After high school, Carmela attended Phoenix College on a drama scholarship. She studied under noted theater director Dr. John Paul, and continued her speech competitions and studies under Diane Rood. The college provided Carmela with a nurturing environment that allowed her to grow as an artist. She was now traveling nationwide and was writing and directing her own plays as part of student projects. Phoenix College also provided Carmela’s first exposure to musical theater. She tried this new medium and found that she had a voice equal to, if not better than, other musical actors. As Carmela’s vocals matured, her burgeoning talent influenced her old high school sweetheart’s band. Carmela became the lead singer, performing a mix of rock-‘n’-roll and rhythm and blues. The band was very successful, and Carmela eventually left her studies to pursue her new career with passion.
Throughout the ‘70s, Carmela opened for national headliners such as Tina Turner, Melissa Manchester, Herbie Mann, and B.B. King. She also studied sound engineering, lighting, staging, and logistics, and by the 1980s, Carmela had formed her own award-winning bands: Straight City as well as Linda & Carmela and Phases. Both exemplified some of the finest live music in town. Soon she established her own production company and artist roster and began to produce small shows around the Valley.
The City of Phoenix soon took notice of Carmela’s achievements, and in 1987, she was offered a part-time job in the Arts and Culture section of the Parks division. Carmela was immediately intrigued by the prospect of working with the community and producing shows in larger venues. She successfully produced the afternoon concert series Sights and Sounds, and the Phoenix Symphony People’s Pops Concert Series. Within three years, she was offered a full-time position as director of the Phoenix Center for the Arts, a visual and performing arts facility. This new appointment allowed Carmela to formulate a center for performing arts that would feature arts education, visual arts gallery exhibitions, the creation of a performing arts academy for youth, visual and performing arts for seniors, arts therapy for special populations, after-school arts programs, and the production of festivals and special events in the inner city.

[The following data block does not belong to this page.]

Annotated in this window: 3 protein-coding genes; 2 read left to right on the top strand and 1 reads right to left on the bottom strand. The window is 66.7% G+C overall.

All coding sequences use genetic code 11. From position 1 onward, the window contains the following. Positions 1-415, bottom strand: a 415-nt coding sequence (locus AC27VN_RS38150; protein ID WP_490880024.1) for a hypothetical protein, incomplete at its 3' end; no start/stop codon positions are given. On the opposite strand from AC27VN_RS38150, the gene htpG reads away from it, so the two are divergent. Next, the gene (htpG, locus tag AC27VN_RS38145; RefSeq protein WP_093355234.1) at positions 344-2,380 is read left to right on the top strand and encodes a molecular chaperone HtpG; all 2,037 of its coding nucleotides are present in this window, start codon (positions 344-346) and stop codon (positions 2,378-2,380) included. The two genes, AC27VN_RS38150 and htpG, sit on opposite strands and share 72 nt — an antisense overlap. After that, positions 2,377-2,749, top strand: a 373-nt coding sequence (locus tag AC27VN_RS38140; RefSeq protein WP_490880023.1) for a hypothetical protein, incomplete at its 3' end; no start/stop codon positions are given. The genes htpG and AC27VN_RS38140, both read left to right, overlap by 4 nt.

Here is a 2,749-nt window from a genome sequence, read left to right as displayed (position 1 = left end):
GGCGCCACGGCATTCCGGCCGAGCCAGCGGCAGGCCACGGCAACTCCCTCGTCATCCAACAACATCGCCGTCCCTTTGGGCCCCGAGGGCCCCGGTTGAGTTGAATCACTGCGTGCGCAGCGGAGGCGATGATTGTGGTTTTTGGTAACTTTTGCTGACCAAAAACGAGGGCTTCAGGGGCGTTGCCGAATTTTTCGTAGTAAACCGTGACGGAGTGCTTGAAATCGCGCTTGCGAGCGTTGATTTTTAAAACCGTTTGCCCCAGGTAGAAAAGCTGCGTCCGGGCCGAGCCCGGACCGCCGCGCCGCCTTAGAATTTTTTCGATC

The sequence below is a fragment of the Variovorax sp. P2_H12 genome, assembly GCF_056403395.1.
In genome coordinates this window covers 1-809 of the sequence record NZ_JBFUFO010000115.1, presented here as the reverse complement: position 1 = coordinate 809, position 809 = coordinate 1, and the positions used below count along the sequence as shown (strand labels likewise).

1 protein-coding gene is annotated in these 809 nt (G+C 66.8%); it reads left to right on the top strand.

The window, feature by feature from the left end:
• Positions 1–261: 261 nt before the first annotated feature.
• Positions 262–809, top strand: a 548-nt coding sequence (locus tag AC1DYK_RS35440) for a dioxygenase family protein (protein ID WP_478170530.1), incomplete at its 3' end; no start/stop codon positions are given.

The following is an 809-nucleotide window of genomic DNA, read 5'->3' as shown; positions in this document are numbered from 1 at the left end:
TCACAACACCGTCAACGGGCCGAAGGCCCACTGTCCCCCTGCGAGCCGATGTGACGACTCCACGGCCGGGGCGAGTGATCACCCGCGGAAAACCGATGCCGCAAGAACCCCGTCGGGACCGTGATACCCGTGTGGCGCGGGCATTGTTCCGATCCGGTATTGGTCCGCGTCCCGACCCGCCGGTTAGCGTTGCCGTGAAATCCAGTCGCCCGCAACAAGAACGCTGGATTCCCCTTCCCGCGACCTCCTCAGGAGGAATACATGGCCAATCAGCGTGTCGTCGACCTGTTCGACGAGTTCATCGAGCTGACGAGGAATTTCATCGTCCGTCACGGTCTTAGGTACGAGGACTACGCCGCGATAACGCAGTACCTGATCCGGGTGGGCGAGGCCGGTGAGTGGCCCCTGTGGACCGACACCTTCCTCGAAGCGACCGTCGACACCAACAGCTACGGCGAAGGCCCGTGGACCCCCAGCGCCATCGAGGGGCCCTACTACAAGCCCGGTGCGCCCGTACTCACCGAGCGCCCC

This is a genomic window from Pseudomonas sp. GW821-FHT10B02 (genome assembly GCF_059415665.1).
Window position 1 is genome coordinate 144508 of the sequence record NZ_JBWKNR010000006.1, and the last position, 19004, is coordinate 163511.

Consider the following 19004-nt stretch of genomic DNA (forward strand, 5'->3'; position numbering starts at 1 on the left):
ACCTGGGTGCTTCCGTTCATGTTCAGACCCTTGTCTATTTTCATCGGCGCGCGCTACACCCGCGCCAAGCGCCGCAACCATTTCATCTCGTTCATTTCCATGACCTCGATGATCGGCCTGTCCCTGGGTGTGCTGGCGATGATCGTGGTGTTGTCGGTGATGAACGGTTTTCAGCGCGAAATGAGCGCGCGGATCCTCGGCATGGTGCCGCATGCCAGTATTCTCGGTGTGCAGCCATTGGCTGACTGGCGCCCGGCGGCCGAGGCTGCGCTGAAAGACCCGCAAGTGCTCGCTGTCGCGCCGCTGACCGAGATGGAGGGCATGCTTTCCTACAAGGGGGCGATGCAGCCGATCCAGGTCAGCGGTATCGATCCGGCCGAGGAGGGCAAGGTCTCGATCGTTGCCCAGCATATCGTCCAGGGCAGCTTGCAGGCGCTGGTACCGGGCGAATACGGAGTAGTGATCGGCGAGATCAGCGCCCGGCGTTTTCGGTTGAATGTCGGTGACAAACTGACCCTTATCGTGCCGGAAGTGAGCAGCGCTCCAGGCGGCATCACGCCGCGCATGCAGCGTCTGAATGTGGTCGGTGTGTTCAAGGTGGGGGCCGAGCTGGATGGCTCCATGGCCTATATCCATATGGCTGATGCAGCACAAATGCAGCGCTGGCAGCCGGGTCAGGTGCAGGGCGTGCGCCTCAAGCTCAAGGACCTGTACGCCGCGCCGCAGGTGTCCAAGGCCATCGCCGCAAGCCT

Wanting to fulfill a dream Carmela had for many years, in 1988, she created Carmela y Más, a vibrant Latin jazz and salsa band. This Latin band soon gained recognition Valley and nationwide, garnering performance awards, raving reviews and accolades from Phoenix New Times, Soundboard, Arizona Republic, Cambio Magazine and
more. Carmela y Más soon received personal invitations to perform in Washington, D.C., at the National Museum for Women in the Arts and as guest artists for the 100th anniversary of the Himeji Castle in Japan. In 1999, Carmela returned to her love of R&B and jazz and created The Diva Band, featuring Carmela and Susan Phelan as lead vocalists and Rebecca Kennell on backgrounds and trumpet. The band has performed in various venues around the Valley and Southwest.
As a volunteer in 2000, Carmela helped the newly formed City of Phoenix Latino Institute create programs to improve the quality of life for Phoenix residents of all ages and cultural backgrounds. To this day, Carmela’s work with the institute reflects her dedication to the community and evidences her talents as an experienced producer and devoted civil servant.
Carmela has received many awards for her work and dedication. In 1999, she was recognized by the Friend of the United Nations Awards Program. She has also received several City Excellence awards and Phoenix New Times Best of Phoenix awards in Jazz/R&B/ Fusion and Latin music.
Carmela’s parents wanted her to live a vibrant life full of music and art. As a producer, actor, vocalist, arts advocate, and civil servant, Carmela Ramírez has fulfilled her parents’ hopes and dreams. As a talented artist in her own right and dedicated arts administrator and advocate, she has touched and enriched countless lives.